to the Succejjion of the Houfe of Stuart 98




Remarks on Political Liberty, from the Succejfion

of the Houfe of Stuart to the Revolution 114


I'be Rights of Engli/hmen ; or, The Eriti/b Con-
Jlitution i 141


Remarks on the prefent State of the Elective
Power of the People, and the Conjiitution of


General Proportions for accomplijhing an Equal
Reprefentation of the Commons of Great Bri-
tain in the High Court of Parliament


A Conftitutional Mode of Reform .







A britf Sketch of the Character of JOHN BULL,
with a prefatory Dialogue, containing Remarks on the
Republican and Arijlocratic DoRrines of the Day*

AS a man cannot in all cafes fpeak of him-
felf without the imputation of vanity, it
may be neceflary firft to premife the character of
JOHN BULL. A favourable prepofieffion, which
engages the heart, and attaches the mind, is a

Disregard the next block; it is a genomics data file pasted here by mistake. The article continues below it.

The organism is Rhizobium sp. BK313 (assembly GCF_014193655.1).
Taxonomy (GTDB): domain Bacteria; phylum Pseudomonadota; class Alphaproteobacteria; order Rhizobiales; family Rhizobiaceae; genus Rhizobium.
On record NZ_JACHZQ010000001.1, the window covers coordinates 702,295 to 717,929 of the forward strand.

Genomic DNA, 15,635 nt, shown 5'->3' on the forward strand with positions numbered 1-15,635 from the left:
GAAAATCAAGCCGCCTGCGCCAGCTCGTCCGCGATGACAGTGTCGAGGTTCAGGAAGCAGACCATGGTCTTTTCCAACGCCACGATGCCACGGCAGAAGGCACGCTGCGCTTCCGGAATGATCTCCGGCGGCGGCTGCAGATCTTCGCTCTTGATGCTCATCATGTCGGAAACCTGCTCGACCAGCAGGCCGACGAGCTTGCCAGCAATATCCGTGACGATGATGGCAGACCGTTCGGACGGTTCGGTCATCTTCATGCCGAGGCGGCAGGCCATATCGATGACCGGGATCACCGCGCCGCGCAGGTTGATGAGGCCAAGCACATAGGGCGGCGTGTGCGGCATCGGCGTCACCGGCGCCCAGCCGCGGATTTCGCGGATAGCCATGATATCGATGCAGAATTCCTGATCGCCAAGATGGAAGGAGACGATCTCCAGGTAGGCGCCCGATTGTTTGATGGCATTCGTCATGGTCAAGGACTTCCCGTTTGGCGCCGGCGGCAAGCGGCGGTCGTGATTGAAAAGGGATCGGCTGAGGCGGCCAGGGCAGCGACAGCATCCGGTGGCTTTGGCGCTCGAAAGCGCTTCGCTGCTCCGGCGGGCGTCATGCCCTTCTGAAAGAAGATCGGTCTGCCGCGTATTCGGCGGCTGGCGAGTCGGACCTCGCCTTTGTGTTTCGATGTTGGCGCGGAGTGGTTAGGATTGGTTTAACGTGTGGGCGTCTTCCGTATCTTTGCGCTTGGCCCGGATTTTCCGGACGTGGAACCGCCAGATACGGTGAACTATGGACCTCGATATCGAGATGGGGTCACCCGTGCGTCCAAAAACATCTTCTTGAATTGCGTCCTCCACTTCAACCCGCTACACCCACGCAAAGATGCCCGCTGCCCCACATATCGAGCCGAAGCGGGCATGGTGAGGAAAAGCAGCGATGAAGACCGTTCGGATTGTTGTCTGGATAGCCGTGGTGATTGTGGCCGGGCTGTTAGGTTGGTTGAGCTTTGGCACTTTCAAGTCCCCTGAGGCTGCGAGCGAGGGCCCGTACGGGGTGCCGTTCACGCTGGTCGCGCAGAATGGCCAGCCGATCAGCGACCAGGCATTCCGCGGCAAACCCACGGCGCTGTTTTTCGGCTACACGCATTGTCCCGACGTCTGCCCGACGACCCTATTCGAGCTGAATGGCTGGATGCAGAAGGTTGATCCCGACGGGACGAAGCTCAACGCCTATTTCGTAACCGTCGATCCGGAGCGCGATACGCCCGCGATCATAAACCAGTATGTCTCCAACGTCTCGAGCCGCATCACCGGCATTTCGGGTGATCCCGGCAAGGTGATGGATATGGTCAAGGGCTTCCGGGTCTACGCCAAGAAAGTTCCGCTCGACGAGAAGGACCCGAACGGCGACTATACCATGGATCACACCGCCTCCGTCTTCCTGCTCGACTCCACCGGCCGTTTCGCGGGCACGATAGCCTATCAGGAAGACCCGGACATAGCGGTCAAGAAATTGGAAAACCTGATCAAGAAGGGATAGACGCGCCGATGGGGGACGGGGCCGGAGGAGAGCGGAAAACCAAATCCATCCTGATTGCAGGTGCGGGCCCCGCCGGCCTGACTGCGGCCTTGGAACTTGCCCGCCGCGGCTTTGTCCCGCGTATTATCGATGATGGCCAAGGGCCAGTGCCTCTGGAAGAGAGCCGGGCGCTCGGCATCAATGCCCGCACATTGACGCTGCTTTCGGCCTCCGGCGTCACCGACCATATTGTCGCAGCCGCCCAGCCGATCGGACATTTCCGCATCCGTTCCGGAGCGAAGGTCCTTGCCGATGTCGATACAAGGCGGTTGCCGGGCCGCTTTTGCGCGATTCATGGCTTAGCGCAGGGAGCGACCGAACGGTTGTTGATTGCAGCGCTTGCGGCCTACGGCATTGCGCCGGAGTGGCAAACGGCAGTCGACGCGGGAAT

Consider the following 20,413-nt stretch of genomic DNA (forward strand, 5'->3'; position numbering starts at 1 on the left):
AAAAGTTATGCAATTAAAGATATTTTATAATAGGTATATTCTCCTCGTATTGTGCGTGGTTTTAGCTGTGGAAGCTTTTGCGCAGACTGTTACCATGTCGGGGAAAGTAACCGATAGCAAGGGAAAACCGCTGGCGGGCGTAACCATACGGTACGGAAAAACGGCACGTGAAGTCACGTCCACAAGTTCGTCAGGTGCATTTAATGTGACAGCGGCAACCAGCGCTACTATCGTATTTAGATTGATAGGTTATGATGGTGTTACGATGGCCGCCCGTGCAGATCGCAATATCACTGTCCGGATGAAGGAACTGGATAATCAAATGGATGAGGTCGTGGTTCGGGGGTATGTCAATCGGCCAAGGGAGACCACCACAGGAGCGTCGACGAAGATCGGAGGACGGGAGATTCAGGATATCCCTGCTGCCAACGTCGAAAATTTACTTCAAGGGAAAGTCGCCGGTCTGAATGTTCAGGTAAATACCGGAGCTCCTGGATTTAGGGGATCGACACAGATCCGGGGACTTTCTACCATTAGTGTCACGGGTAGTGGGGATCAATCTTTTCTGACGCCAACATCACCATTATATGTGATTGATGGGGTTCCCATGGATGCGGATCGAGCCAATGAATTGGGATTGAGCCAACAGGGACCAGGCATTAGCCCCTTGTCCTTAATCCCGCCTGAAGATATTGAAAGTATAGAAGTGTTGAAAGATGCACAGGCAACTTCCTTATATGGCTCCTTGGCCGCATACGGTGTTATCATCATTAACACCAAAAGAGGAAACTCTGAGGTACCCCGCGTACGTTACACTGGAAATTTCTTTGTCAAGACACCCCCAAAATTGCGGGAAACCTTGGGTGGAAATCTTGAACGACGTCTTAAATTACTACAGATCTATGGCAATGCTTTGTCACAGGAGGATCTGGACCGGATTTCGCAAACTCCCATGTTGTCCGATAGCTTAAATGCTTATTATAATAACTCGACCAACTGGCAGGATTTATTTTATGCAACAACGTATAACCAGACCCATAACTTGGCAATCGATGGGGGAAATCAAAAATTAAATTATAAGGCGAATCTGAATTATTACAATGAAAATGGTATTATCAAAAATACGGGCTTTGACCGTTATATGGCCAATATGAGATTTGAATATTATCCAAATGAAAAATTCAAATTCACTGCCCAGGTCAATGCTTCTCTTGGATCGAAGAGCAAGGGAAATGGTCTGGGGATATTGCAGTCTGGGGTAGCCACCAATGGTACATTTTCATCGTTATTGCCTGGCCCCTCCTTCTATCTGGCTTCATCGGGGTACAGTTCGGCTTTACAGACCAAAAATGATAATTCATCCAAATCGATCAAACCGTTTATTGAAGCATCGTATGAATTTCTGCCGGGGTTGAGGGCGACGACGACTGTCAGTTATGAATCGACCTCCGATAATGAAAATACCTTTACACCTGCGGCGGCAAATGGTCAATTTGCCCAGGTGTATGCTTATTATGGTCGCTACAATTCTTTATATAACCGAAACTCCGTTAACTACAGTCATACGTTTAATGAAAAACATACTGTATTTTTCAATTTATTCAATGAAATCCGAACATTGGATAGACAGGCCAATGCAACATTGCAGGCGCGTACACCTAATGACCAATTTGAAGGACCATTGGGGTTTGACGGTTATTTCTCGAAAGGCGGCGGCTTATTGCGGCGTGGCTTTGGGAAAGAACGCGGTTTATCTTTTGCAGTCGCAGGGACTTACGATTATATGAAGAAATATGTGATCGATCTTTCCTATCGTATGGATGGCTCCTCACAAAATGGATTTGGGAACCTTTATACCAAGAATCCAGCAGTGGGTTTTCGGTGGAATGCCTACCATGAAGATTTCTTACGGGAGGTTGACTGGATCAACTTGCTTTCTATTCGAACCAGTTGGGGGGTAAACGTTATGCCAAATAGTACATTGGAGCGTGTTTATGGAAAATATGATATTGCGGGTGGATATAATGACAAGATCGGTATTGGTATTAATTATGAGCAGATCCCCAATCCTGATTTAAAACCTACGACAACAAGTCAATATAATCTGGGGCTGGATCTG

favourable circumftance, which, though not al-
ways within our reach, merits our utmoft endea-
vours to attain. If this attempt mould fail, it muft
be attributed to a deficiency of talents in the au-
thor juftly to delineate his worthy appellant. For
if generous principles difplay the dignity of man,
John Bull by Nature poiTefles the beft gifts of
Heaven ; philanthropy ennobles his heart, and in-
fpires his mind with the moft liberal fentiments ;

B in

in which courage and chanty contending for emi-
nence, honour interfered, and united diem. Dig-
nified as he is in difpofition, yet he is too credu-
lous, which arifes from thofe principles of fecurity